Falling Pennies Theatre are returning to the Camden Fringe this year with their new show Beyond the Grave – a comic piece which spoofs the spooky with glee. The show plays at the Etcetera Theatre 10th – 14th of August so I caught up with writer Simon Godfrey and founder Ryan Penny to get the inside scoop on Falling Pennies’ new venture…
Tell us a little about Falling Pennies Theatre Company – you’ve been around since late 2015 and have a fair few successful shows to your name, but who are you, how did it all begin and what’s the story behind the name?
RYAN – Falling Pennies came completely out of the blue, It was one crazy day that literally changed my outlook on life. My father called me up and told me he was diagnosed with prostate cancer. Having lost my Grandfather to that very cause 10 years previous, the feelings and emotions all came flooding back and I was instantly in a numb head space. Not wanting to sit around feeling sorry for myself, I was spontaneously charged to make and create something to help and try and do something positive with his news. I wanted to create a show about prostate cancer that would raise awareness for the disease and help charities raise money – as well as try and entertain people (not easy with a subject such as that) I was fortunate enough to have trained with a very close friend James Hartnell who I approached to come on board and go on this voyage with me.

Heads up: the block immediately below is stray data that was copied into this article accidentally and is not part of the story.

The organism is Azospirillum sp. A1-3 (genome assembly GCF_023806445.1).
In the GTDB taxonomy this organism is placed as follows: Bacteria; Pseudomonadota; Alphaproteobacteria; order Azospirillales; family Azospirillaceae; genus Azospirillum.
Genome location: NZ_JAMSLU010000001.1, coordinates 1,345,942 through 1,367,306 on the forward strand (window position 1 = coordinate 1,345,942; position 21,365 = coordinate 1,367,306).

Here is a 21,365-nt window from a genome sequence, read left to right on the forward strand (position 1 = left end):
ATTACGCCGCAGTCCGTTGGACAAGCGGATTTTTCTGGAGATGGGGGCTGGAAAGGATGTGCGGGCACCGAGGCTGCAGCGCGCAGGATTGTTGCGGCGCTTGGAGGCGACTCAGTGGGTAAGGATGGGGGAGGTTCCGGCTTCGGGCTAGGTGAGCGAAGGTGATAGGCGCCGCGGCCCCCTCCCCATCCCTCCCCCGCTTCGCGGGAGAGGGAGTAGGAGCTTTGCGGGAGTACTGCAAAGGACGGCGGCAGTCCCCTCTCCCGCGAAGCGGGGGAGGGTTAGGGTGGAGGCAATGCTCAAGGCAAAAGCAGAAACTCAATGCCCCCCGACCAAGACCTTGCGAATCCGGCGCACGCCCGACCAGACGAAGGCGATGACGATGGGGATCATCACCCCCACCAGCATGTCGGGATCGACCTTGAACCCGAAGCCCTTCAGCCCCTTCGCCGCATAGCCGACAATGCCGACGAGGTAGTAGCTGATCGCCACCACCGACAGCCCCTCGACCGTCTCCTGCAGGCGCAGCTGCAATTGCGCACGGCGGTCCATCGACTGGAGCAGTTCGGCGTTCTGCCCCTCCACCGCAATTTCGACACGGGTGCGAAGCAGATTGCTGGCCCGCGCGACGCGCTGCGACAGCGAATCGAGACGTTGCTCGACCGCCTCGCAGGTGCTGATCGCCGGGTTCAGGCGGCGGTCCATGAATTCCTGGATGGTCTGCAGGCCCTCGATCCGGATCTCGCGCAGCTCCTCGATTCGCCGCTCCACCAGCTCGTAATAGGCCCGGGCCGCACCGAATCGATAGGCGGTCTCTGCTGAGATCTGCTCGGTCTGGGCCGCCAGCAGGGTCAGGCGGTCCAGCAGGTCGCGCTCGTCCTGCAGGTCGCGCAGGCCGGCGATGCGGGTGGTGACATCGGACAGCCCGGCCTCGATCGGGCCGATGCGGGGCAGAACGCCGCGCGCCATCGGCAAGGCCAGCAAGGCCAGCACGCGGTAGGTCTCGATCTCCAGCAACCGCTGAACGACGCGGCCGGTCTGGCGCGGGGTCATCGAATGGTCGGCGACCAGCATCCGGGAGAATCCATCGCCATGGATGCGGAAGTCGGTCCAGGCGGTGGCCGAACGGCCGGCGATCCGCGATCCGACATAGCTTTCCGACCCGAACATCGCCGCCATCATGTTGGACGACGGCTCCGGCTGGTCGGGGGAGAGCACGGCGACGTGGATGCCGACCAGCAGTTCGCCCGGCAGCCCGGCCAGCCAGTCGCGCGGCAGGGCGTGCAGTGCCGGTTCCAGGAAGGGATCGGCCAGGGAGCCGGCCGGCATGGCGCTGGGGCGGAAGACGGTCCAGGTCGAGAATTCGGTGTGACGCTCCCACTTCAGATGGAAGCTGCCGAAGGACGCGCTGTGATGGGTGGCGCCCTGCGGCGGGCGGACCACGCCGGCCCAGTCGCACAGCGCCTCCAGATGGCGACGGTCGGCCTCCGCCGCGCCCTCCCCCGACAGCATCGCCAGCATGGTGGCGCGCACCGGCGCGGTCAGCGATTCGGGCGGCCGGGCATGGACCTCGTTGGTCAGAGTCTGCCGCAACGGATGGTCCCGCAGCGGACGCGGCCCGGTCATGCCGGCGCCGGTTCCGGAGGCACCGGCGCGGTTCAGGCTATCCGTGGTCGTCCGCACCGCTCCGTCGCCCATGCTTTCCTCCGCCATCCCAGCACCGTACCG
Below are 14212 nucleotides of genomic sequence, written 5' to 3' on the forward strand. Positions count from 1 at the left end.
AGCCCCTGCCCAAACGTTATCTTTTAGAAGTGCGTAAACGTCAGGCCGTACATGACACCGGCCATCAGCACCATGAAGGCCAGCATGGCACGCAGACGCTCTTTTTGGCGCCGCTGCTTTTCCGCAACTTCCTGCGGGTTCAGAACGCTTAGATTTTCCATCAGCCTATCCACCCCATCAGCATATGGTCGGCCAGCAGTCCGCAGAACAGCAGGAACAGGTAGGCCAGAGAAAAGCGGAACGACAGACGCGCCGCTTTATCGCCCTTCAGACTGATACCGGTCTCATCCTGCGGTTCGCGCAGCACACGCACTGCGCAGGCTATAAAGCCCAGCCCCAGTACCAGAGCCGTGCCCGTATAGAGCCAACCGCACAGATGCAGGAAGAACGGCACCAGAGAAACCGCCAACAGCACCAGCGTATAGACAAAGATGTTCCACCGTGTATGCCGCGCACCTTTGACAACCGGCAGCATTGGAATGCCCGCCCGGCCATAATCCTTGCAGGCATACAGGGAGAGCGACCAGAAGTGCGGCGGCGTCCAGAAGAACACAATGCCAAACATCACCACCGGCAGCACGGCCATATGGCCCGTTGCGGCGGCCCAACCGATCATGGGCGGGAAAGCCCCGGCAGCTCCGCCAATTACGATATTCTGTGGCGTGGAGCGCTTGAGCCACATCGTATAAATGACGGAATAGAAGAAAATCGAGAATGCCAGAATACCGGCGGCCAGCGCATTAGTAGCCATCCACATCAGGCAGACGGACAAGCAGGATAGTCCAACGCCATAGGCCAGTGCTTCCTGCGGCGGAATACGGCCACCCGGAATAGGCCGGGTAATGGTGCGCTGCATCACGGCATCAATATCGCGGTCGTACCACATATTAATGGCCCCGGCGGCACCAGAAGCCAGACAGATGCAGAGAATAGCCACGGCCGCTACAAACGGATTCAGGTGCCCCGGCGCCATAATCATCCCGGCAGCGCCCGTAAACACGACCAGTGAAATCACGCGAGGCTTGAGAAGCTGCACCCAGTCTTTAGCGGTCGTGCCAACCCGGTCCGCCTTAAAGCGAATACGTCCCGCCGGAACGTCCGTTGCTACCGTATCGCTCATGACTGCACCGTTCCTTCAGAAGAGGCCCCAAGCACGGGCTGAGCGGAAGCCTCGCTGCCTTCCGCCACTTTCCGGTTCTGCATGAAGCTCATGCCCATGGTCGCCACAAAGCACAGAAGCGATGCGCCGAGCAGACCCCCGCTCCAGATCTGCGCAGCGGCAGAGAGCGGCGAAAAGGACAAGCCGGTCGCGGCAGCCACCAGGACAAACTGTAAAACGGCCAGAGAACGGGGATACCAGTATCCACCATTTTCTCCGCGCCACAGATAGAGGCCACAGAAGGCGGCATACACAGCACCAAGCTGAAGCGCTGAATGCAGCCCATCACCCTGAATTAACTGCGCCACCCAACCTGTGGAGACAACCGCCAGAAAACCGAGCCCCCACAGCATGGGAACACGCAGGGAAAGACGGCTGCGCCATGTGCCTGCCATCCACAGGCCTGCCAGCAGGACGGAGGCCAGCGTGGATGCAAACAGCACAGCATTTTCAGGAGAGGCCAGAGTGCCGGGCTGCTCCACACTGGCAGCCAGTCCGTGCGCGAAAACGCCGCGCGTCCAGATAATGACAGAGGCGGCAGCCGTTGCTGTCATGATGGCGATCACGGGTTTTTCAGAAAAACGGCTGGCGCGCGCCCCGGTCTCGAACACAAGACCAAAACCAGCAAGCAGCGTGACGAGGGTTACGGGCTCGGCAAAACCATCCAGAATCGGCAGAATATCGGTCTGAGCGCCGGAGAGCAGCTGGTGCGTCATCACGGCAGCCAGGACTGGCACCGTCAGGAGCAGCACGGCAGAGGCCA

We trained as Actors together but James path was going down the literacy route, he is a extremely talented Writer. He accepted my request and starting writing away, coming up with various drafts and ideas. Then after various meetings with fantastic creative mentors and advisers – John-Jackson Almond & Chris Grady to name a few – Falling Pennies was born. The name is a funny one. My surname is Penny, but it’s not a ego thing a swear. The thing was, I saw the situation with my dad as when the penny finally drops. Everyone waits for their moment and that was mine. Being surrounded by creatively starved theatre friends, I see we’re all waiting for our moment, our chance..for something to happen or change. So instead of sitting around I wanted Falling Pennies to hopefully open up doors for others to allow for their penny to drop so to speak. Our ethos, “Don’t wait for opportunity to drop, make it!”